Estate Planning, Part 2: Mapping the Details of Your Estate Plan
Little Things Really do Mean a Lot
Although Ally Bank doesn't offer services specifically designed for estate planning, part of our mission is to provide you with information that helps you make informed financial decisions. Estate planning is an important part of your overall financial health.
When you create an estate plan, your goal should be simple: to make your wishes clear about where your assets go when you pass away. "You can make it as detailed or as general as you wish," says Frank Boucher, owner of Boucher Financial Planning Services in Reston, Virginia. "It can be as detailed as someone saying, 'The shotgun that's hanging over the mantel will go to cousin Joe,' or as general as, 'Whatever is left goes to my kids and they divide it up equally,'" he said. Generally speaking, however, it's usually good to include more information rather than less. "Families often are fractured over dividing up someone's stuff," said Boucher. "So it's best to document those things, so that everyone knows what's going on."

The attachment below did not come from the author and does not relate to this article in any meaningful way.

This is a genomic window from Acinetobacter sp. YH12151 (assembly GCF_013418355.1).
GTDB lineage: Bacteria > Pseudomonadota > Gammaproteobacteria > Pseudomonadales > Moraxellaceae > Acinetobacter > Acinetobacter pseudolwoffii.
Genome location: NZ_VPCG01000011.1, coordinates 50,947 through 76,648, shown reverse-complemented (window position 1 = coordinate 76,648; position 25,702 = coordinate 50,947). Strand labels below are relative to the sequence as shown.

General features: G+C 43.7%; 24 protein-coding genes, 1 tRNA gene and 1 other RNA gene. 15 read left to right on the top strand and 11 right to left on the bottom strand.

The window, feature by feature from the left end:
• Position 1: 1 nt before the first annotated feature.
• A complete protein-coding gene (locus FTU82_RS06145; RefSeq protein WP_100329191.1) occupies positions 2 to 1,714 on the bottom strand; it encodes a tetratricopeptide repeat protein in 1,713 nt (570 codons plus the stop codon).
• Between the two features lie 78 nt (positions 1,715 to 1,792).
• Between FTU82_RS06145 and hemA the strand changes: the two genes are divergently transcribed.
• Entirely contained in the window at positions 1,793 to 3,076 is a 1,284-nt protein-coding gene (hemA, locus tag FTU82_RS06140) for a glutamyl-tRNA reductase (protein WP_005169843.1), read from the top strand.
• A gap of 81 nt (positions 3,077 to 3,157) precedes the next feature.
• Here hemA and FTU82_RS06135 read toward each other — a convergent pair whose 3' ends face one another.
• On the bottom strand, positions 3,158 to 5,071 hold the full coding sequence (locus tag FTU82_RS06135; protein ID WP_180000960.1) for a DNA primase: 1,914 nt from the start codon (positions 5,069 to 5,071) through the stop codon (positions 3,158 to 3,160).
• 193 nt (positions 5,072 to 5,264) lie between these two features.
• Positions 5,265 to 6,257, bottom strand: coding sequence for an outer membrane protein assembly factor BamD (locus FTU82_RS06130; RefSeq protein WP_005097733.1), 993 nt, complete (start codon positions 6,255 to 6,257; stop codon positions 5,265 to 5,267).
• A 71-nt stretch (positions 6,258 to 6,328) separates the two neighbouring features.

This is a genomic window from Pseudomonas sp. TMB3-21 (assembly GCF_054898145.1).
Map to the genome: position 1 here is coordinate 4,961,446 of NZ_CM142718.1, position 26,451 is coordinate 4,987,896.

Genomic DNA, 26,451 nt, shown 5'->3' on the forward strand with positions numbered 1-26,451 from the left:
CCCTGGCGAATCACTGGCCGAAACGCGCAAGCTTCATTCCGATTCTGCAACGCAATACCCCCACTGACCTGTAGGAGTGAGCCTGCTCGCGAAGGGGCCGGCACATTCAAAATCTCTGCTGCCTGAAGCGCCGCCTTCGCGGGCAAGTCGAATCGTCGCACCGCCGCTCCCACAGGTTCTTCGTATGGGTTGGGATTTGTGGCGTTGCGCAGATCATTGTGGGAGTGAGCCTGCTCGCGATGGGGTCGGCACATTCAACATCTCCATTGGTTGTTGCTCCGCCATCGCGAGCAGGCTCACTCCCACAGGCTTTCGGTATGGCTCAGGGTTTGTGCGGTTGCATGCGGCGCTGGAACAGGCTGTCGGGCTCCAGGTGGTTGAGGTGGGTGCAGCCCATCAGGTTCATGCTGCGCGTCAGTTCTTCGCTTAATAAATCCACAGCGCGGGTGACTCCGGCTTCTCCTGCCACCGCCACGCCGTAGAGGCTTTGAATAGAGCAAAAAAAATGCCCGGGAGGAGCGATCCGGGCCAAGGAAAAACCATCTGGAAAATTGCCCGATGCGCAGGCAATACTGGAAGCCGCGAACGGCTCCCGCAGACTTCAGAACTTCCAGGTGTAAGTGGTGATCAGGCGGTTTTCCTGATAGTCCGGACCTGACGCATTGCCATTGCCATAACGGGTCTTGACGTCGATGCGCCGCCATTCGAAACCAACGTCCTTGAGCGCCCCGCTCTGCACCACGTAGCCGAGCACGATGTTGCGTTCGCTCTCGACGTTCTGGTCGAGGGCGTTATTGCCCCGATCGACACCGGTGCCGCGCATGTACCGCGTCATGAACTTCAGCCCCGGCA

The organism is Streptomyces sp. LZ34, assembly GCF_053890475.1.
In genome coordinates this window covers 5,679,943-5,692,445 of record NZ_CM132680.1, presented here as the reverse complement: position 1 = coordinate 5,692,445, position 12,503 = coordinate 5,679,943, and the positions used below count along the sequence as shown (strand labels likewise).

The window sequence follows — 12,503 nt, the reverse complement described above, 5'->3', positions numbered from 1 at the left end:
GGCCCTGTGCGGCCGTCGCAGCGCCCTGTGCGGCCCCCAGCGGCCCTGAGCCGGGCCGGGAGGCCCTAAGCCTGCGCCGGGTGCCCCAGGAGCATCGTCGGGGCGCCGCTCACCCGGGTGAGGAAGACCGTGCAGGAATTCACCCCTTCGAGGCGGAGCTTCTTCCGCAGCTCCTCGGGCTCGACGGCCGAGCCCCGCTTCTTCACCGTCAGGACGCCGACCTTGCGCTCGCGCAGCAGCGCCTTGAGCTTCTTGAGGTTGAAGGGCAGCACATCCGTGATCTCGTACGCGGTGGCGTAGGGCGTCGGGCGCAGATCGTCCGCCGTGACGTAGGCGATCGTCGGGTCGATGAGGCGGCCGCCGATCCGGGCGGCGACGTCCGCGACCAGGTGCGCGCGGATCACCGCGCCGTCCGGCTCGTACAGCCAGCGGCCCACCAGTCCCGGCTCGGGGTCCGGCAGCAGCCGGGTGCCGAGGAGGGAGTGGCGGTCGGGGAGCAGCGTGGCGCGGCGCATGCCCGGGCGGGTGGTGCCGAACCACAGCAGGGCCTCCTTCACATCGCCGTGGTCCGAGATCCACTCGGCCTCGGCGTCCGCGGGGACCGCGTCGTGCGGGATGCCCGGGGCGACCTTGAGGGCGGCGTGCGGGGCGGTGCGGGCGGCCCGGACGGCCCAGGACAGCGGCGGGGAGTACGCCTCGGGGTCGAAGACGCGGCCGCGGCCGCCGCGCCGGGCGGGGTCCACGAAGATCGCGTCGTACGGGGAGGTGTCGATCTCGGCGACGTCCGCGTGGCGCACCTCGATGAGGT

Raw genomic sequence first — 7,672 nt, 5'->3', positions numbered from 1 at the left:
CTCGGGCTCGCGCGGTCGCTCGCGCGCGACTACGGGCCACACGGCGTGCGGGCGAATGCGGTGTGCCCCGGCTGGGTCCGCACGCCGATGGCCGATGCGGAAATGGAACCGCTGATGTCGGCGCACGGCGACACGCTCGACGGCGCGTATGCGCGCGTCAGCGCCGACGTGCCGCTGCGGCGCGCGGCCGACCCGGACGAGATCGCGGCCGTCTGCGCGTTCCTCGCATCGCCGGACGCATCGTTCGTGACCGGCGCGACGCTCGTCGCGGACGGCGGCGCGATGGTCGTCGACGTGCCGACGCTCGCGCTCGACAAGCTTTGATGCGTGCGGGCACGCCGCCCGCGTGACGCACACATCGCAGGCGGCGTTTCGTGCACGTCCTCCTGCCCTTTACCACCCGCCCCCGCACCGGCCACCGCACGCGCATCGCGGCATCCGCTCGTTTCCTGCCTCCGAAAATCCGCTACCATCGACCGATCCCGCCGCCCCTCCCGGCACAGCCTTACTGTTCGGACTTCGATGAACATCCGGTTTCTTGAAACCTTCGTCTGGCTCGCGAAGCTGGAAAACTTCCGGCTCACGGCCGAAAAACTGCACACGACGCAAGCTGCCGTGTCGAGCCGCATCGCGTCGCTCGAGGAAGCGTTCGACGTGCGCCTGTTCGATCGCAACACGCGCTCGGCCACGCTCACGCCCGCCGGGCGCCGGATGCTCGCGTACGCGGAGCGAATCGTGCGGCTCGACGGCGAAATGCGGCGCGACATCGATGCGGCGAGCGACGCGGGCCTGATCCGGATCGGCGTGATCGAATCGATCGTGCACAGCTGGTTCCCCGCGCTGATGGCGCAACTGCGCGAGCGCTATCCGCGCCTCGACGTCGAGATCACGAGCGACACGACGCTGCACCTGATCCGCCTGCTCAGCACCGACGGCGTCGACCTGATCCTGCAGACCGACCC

Make a List.
As part of the estate-plan process, you will want to draw up a list of your assets, making it as complete as possible. Include investment accounts, furniture, jewelry, art, etc.—a list of assets can be quite varied. Also list liabilities. It's also important to include CDs and money-market or other bank accounts on the list, so the professional you're working with can make sure the accounts are properly titled to ensure a smooth transfer to your heirs. The same goes for individual retirement accounts (IRAs). It can be a good idea to tell someone he or she is the beneficiary on these accounts so they know where the funds are held when the time comes.
Professionals Can Help.
Your estate plan not only should name the guardian who will have responsibility for your children, as well as an executor (or trustee, if you have a trust) who will see that the instructions in your will are carried out. You can hire a professional to work through the estate-plan process—a financial planner can often help, and an attorney can draw up the actual documents.
How Ally Bank Can Help
Wherever you are in the estate planning process, consider that Ally Bank offers a variety of banking products from checking to savings products and even IRAs—all at interest rates that are consistently among the most competitive in the country. Learn more at Allybank.com or call live, 24/7 customer care at 877-247-ALLY (2559) today.